For the kids

Graphic novelist Jarrett J. Krosoczka wrote about those kids who can feel alone too. And after his book, Hey Kiddo, was challenged by parents in Iowa in November for “excessive vulgarity” he wrote a letter to the editor of the Des Moines (IA) Register.  In the letter, he wrote about the unpredictability, loneliness, and impact on mental health of growing up with a parent with an addiction. In his letter, he cited recent Centers for Disease Control (CDC) statistics of drug overdoses in Iowa.

“I wrote Hey, Kiddo both for the young adults living through family addiction to feel less alone and for their classmates with more traditionally idyllic realities to grow empathy,” Krosoczka wrote.
“There is an oft-used expression, ‘Books save lives.’ It might sound trite, but it is absolutely true. According to the CDC, among the means to prevent teen suicide is to provide access to social-emotional learning and to create a feeling of connectedness. I feel so incredibly fortunate to have put Hey, Kiddo out into the world, and that the book has had a positive impact on readers. They reach out to me directly to thank me for representing this experience and drawing attention to what it’s like to be the child of a parent with addictions.”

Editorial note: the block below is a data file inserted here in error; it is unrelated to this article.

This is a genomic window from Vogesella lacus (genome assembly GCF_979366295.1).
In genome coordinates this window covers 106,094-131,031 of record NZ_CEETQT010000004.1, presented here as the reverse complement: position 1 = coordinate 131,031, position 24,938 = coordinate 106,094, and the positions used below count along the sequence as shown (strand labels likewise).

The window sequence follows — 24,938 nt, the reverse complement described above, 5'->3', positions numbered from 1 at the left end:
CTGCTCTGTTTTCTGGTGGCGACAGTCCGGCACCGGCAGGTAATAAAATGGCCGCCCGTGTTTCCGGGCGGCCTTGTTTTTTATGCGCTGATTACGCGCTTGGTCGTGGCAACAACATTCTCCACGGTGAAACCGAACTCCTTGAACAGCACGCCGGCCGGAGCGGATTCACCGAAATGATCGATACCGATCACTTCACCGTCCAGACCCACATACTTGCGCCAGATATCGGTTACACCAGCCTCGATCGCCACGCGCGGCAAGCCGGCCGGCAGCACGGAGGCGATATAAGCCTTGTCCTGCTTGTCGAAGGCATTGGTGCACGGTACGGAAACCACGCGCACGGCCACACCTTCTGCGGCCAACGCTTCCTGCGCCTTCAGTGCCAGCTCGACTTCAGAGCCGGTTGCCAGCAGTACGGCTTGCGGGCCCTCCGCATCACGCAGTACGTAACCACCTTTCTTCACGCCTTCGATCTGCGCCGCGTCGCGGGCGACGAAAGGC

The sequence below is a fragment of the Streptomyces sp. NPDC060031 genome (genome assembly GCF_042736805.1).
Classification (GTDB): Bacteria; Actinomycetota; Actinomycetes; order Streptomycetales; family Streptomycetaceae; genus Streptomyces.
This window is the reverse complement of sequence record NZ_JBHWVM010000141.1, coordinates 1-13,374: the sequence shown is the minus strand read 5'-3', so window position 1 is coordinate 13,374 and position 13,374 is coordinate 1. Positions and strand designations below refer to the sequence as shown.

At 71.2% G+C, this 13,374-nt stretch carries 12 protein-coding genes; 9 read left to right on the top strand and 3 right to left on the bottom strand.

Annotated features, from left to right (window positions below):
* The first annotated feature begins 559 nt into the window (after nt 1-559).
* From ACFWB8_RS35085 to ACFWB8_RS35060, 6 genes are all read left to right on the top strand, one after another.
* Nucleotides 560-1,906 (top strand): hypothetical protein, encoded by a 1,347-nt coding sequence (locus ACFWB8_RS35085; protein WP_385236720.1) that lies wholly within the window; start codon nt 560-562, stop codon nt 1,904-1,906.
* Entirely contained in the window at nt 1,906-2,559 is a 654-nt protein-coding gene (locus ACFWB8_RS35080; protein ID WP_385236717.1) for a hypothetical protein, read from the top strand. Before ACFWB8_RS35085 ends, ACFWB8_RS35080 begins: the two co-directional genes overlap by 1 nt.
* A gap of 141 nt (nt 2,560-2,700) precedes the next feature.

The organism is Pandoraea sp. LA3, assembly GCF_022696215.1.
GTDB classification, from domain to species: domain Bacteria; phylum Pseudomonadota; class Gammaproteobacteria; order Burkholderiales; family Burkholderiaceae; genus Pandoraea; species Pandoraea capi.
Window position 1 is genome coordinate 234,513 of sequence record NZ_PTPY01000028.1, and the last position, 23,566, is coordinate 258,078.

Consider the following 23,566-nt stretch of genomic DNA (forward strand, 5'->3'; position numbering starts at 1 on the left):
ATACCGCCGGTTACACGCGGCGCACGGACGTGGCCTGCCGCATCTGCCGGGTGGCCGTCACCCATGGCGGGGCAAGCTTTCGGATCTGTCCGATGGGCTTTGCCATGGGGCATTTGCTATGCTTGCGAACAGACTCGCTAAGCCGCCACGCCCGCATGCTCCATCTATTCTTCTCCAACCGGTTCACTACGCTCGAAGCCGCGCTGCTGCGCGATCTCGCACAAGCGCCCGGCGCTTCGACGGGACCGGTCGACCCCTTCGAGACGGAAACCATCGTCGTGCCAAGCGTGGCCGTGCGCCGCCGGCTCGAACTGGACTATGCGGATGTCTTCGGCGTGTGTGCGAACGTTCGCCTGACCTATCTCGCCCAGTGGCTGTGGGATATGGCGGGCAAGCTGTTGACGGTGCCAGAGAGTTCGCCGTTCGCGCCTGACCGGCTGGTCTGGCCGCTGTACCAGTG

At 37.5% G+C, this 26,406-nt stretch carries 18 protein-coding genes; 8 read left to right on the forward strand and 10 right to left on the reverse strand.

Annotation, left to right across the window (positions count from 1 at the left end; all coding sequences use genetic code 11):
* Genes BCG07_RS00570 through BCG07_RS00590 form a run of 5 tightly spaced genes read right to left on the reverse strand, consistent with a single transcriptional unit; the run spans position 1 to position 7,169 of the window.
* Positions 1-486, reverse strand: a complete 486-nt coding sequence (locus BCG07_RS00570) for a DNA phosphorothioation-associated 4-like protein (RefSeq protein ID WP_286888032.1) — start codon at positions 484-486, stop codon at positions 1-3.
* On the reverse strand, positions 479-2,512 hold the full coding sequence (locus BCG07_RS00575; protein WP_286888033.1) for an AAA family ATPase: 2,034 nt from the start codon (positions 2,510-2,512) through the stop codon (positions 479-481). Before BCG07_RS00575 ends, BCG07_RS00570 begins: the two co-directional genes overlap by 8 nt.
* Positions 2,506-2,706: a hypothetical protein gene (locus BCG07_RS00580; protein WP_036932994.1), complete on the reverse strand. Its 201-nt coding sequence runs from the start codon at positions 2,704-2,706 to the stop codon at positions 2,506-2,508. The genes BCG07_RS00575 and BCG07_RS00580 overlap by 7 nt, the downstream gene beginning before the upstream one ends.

Craft, too, thought of the kids like him as he processed the situation surrounding his books in Texas.
“Over the past few years, I’ve received emails from teachers, parents, and kids all over the world telling me that they related to the characters in New Kid,” says Craft. “It’s a classic fish-out-of-water story, which most people can identify with. At some point, everyone is the “New Kid.” Even as an adult on your first day at a new job or moving to a new neighborhood….You always go back to that first-day-of-school feeling.”
He also thought about all of the kids he had been told about who previously hated to read, only to read his books again and again.
In Craft’s case, the outpouring of support drowned out the small group of parents who opposed the book.
“It felt like a scene from It’s a Wonderful Life,” says Craft, who ended up having a rescheduled virtual visit with the schools in the district.
“It was fantastic. I got so much great feedback from parents whose kids either couldn’t stop talking about the visit, rushed home to write their own stories, or spent the rest of the day drawing pictures. I did feel a bit sad that the kids whose parents chose to ‘opt out’ of the visit missed out.”
Meanwhile, Lin admits to being discouraged by the current situation.